05 West Fork (05020002)+, Cheat (05020004)+, Upper Ohio (05030101)+, Upper Ohio-Wheeling (05030106)+
08 Deer-Steele (08030209)+, Whisky Chitto (08080204)+
10 Madison (10020007)+, Yellowstone Headwaters (10070001)+, Upper Wind (10080001)+, Little Wind (10080002)+, Muskrat (10080004)+, Badwater (10080006)+, Upper Bighorn (10080007)+, Nowood (10080008)+, Greybull (10080009)+, North Fork Shoshone (10080012)+, South Fork Shoshone (10080013)+, Shoshone (10080014)+, Little Bighorn (10080016)+, Upper Tongue (10090101)+, Middle Fork Powder (10090201)+, Upper Powder (10090202)+, South Fork Powder (10090203)+, Salt (10090204)+, Crazy Woman (10090205)+, Clear (10090206)+, Middle Powder (10090207)+, Little Powder (10090208)+, Upper Little Missouri (10110201)+, Antelope (10120101)+, Dry Fork Cheyenne (10120102)+, Upper Cheyenne (10120103)+, Lance (10120104)+, Lightning (10120105)+, Angostura Reservoir (10120106)+, Beaver (10120107)+, Hat (10120108)+, Upper Belle Fourche (10120201)+, Lower Belle Fourche (10120202)+, Redwater (10120203)+, Niobrara Headwaters (10150002)+, Upper North Platte (10180002)+, Pathfinder-Seminoe Reservoirs (10180003)+, Medicine Bow (10180004)+, Little Medicine Bow (10180005)+, Sweetwater (10180006)+, Middle North Platte-Casper (10180007)+, Glendo Reservoir (10180008)+, Middle North Platte-Scotts Bluff (10180009)+, Upper Laramie (10180010)+, Lower Laramie (10180011)+, Horse (10180012)+, Cache La Poudre (10190007)+, Lone Tree-Owl (10190008)+, Crow (10190009)+, Upper Lodgepole (10190015)+, Lower Lodgepole (10190016)+, Sidney Draw (10190017)+
13 Mimbres (13030200)+, Playas Lake (13030201)+
14 Upper Green (14040101)+, New Fork (14040102)+, Upper Green-Slate (14040103)+, Big Sandy (14040104)+, Bitter (14040105)+, Upper Green-Flaming Gorge Reservoir (14040106)+, Blacks Fork (14040107)+, Muddy (14040108)+*, Great Divide closed basin (14040200)+, Little Snake (14050003)+, Muddy (14050004)+, Fremont (14070003)+
15 Animas Valley (15040003)+, Willcox Playa (15050201)+*, Upper San Pedro (15050202)+, Upper Santa Cruz (15050301)+, Rillito (15050302)+, Brawley Wash (15050304)+*, Rio De La Concepcion (15080200)+, San Bernardino Valley (15080302)+*, Cloverdale (15080303)+
16 Upper Bear (16010101)+, Central Bear (16010102)+, Bear Lake (16010201)+, Middle Bear (16010202)+, Little Bear-Logan (16010203)+*, Lower Bear-Malad (16010204)+, Lower Weber (16020102)+*, Jordan (16020204)+, Southern Great Salt Lake Desert (16020306)+*, Curlew Valley (16020309)+, Great Salt Lake (16020310)+, Middle Sevier (16030003)+*, San Pitch (16030004)+*, Lower Sevier (16030005)+*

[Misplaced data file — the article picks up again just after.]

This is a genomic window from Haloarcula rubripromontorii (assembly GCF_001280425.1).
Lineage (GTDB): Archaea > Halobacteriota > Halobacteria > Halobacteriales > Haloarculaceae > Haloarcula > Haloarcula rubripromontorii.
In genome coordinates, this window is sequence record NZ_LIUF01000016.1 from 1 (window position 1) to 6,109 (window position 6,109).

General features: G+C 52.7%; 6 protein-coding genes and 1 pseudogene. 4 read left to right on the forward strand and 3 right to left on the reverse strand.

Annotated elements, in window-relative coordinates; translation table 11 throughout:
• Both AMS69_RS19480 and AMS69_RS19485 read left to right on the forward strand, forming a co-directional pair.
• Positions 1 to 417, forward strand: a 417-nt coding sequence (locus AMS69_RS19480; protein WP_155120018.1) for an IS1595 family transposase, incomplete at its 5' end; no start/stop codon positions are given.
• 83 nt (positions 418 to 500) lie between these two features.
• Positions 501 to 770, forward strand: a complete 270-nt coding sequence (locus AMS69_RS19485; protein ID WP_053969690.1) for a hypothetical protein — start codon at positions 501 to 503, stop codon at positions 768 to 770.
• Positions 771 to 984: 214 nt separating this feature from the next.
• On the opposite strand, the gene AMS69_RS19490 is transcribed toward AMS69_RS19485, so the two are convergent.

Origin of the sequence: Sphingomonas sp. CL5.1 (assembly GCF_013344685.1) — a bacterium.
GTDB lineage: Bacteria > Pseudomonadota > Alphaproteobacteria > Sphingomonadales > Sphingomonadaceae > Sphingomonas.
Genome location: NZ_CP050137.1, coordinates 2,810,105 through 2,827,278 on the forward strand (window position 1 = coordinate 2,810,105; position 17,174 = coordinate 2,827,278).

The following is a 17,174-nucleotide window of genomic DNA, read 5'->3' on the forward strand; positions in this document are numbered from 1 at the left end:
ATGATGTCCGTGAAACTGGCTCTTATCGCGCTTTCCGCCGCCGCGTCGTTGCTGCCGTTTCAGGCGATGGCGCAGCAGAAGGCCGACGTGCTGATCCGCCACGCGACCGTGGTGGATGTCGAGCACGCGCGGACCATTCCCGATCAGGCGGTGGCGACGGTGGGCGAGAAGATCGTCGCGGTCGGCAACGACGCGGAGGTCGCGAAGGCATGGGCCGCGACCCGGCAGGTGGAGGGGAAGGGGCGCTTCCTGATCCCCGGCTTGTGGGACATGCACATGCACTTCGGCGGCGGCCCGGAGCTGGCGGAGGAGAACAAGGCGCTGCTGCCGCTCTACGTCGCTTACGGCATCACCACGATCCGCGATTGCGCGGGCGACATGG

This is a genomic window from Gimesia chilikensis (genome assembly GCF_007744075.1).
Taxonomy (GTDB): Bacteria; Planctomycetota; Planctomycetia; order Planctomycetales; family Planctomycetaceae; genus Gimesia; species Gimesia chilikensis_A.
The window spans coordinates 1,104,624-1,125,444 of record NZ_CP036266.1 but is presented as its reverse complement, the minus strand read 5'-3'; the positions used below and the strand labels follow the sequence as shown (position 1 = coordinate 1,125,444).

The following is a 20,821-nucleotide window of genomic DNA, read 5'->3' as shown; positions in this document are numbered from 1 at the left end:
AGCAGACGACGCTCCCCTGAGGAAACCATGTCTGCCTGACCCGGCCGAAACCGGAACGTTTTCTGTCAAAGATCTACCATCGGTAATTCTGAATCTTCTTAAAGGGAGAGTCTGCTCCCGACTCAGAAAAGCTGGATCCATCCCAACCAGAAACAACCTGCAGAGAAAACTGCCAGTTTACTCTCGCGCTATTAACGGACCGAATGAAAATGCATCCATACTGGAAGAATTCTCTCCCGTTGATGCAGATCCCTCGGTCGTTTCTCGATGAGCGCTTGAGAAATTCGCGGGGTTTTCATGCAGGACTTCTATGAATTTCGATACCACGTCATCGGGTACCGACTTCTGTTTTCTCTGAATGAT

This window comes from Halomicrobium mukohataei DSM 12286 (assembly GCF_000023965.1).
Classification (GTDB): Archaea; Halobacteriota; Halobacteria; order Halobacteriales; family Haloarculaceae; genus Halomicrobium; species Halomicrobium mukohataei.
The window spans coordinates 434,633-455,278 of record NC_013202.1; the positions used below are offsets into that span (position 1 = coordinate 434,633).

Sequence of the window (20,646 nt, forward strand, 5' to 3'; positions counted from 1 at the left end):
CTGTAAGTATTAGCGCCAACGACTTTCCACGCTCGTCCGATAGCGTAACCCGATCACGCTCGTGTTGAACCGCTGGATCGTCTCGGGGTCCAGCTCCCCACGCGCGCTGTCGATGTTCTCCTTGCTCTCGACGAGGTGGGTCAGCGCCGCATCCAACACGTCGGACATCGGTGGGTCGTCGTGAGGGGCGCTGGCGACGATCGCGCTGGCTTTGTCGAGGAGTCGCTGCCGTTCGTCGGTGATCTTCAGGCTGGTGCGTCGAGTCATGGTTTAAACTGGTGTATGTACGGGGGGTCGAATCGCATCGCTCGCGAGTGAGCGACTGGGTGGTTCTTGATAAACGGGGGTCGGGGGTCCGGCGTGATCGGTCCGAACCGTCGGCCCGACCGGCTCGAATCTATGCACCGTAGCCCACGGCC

17 Pend Oreille Lake (17010214)+, St. Joe (17010304)+, Upper Spokane (17010305)+, Lower Spokane (17010307)+, Franklin D. Roosevelt Lake (17020001)+, Chief Joseph (17020005)+, Upper Columbia-Entiat (17020010)+, Moses Coulee (17020012)+, Upper Crab (17020013)+, Banks Lake (17020014)+, Lower Crab (17020015)+, Upper Columbia-Priest Rapids (17020016)+, Snake headwaters (17040101)+, Greys-Hobock (17040103)+, Salt (17040105)+, Idaho Falls (17040201)+, Upper Henrys (17040202)+, Lower Henrys (17040203)+, Willow (17040205)+, Blackfoot (17040207)+, Portneuf (17040208)+, Lake Walcott (17040209)+, Raft (17040210)+, Upper Snake-Rock (17040212)+, Salmon Falls (17040213)+, Beaver-Camas (17040214)+, Medicine Lodge (17040215)+, Big Wood (17040219)+, Camas (17040220)+, Little Wood (17040221)+, C. J. Idaho (17050101)+, Bruneau (17050102)+, Middle Snake-Succor (17050103)+, Boise-Mores (17050112)+, Lower Boise (17050114)+, Payette (17050122)+, North Fork Payette (17050123)+, Weiser (17050124)+, Lower Snake-Asotin (17060103)+, Lower Snake-Tucannon (17060107)+, Palouse (17060108)+, Rock (17060109)+, Lower Snake (17060110)+, Clearwater (17060306)+, Middle Columbia-Lake Wallula (17070101)+, Walla Walla (17070102)+, Umatilla (17070103)+, North Fork John Day (17070202)+*, Upper Willamette (17090003)+, North Santiam (17090005)+*, Middle Willamette (17090007)+*, Upper Rogue (17100307)+*, Middle Rogue (17100308)+*
18 Gualala-Salmon (18010109)+, Russian (18010110)+, Upper Bear (18020126)+, Upper Coon-Upper Auburn (18020161)+, Lower Sacramento (18020163)+, San Joaquin Delta (18040003)+, Upper Cosumnes (18040013)+, San Francisco Bay (18050004)+, Estrella (18060004)+, Salinas (18060005)+, Central Coastal (18060006)+, Santa Clara (18070102)+, San Gabriel (18070106)+, Santa Ana (18070203)+, Newport Bay (18070204)+, San Diego (18070304)+